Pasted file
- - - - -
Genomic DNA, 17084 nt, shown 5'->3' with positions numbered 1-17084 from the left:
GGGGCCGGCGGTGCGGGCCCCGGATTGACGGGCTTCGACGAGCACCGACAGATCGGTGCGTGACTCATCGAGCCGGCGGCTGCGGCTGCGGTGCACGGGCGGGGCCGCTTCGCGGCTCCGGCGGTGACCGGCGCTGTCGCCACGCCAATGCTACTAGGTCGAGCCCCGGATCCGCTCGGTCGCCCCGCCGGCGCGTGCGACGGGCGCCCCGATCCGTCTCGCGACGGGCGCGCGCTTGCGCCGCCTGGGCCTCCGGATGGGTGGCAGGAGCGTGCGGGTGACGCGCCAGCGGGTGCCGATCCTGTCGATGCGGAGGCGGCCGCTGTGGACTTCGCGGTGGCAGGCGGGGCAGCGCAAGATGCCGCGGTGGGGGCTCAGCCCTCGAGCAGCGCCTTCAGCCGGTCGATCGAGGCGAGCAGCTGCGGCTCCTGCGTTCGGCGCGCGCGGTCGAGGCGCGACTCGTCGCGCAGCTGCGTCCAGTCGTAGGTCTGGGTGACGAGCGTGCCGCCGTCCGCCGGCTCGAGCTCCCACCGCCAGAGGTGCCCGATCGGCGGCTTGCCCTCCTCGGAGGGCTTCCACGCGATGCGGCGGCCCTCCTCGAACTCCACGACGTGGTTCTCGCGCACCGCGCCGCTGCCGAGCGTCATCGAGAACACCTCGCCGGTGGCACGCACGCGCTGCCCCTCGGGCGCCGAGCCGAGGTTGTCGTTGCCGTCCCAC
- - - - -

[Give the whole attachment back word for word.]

Genomic DNA, 17084 nt, shown 5'->3' with positions numbered 1-17084 from the left:
GGGGCCGGCGGTGCGGGCCCCGGATTGACGGGCTTCGACGAGCACCGACAGATCGGTGCGTGACTCATCGAGCCGGCGGCTGCGGCTGCGGTGCACGGGCGGGGCCGCTTCGCGGCTCCGGCGGTGACCGGCGCTGTCGCCACGCCAATGCTACTAGGTCGAGCCCCGGATCCGCTCGGTCGCCCCGCCGGCGCGTGCGACGGGCGCCCCGATCCGTCTCGCGACGGGCGCGCGCTTGCGCCGCCTGGGCCTCCGGATGGGTGGCAGGAGCGTGCGGGTGACGCGCCAGCGGGTGCCGATCCTGTCGATGCGGAGGCGGCCGCTGTGGACTTCGCGGTGGCAGGCGGGGCAGCGCAAGATGCCGCGGTGGGGGCTCAGCCCTCGAGCAGCGCCTTCAGCCGGTCGATCGAGGCGAGCAGCTGCGGCTCCTGCGTTCGGCGCGCGCGGTCGAGGCGCGACTCGTCGCGCAGCTGCGTCCAGTCGTAGGTCTGGGTGACGAGCGTGCCGCCGTCCGCCGGCTCGAGCTCCCACCGCCAGAGGTGCCCGATCGGCGGCTTGCCCTCCTCGGAGGGCTTCCACGCGATGCGGCGGCCCTCCTCGAACTCCACGACGTGGTTCTCGCGCACCGCGCCGCTGCCGAGCGTCATCGAGAACACCTCGCCGGTGGCACGCACGCGCTGCCCCTCGGGCGCCGAGCCGAGGTTGTCGTTGCCGTCCCAC